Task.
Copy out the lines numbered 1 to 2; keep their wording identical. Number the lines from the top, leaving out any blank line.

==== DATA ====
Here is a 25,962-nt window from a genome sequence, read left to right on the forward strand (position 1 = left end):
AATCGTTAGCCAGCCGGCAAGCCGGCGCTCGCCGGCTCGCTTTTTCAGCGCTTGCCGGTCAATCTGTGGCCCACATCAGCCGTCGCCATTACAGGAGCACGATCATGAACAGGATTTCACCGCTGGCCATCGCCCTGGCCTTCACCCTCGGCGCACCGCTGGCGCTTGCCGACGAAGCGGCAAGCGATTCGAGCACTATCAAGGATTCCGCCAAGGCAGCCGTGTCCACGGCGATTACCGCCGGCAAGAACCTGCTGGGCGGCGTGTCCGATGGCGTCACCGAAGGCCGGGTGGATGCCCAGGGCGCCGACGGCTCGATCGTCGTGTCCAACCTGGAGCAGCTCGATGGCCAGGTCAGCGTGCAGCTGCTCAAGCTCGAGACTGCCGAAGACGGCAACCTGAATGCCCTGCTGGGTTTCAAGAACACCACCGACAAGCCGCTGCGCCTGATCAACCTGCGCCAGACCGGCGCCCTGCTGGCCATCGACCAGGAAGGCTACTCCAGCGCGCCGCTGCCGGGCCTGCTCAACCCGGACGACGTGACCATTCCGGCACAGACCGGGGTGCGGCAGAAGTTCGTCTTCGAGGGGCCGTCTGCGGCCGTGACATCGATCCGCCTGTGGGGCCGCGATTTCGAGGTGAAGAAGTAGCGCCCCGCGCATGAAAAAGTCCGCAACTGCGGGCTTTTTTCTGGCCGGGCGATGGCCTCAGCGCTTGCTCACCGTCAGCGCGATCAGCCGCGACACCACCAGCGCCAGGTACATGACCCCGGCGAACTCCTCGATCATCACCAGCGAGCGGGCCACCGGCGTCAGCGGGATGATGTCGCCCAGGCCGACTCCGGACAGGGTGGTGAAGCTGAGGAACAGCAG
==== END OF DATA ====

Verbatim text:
Here is a 25,962-nt window from a genome sequence, read left to right on the forward strand (position 1 = left end):
AATCGTTAGCCAGCCGGCAAGCCGGCGCTCGCCGGCTCGCTTTTTCAGCGCTTGCCGGTCAATCTGTGGCCCACATCAGCCGTCGCCATTACAGGAGCACGATCATGAACAGGATTTCACCGCTGGCCATCGCCCTGGCCTTCACCCTCGGCGCACCGCTGGCGCTTGCCGACGAAGCGGCAAGCGATTCGAGCACTATCAAGGATTCCGCCAAGGCAGCCGTGTCCACGGCGATTACCGCCGGCAAGAACCTGCTGGGCGGCGTGTCCGATGGCGTCACCGAAGGCCGGGTGGATGCCCAGGGCGCCGACGGCTCGATCGTCGTGTCCAACCTGGAGCAGCTCGATGGCCAGGTCAGCGTGCAGCTGCTCAAGCTCGAGACTGCCGAAGACGGCAACCTGAATGCCCTGCTGGGTTTCAAGAACACCACCGACAAGCCGCTGCGCCTGATCAACCTGCGCCAGACCGGCGCCCTGCTGGCCATCGACCAGGAAGGCTACTCCAGCGCGCCGCTGCCGGGCCTGCTCAACCCGGACGACGTGACCATTCCGGCACAGACCGGGGTGCGGCAGAAGTTCGTCTTCGAGGGGCCGTCTGCGGCCGTGACATCGATCCGCCTGTGGGGCCGCGATTTCGAGGTGAAGAAGTAGCGCCCCGCGCATGAAAAAGTCCGCAACTGCGGGCTTTTTTCTGGCCGGGCGATGGCCTCAGCGCTTGCTCACCGTCAGCGCGATCAGCCGCGACACCACCAGCGCCAGGTACATGACCCCGGCGAACTCCTCGATCATCACCAGCGAGCGGGCCACCGGCGTCAGCGGGATGATGTCGCCCAGGCCGACTCCGGACAGGGTGGTGAAGCTGAGGAACAGCAG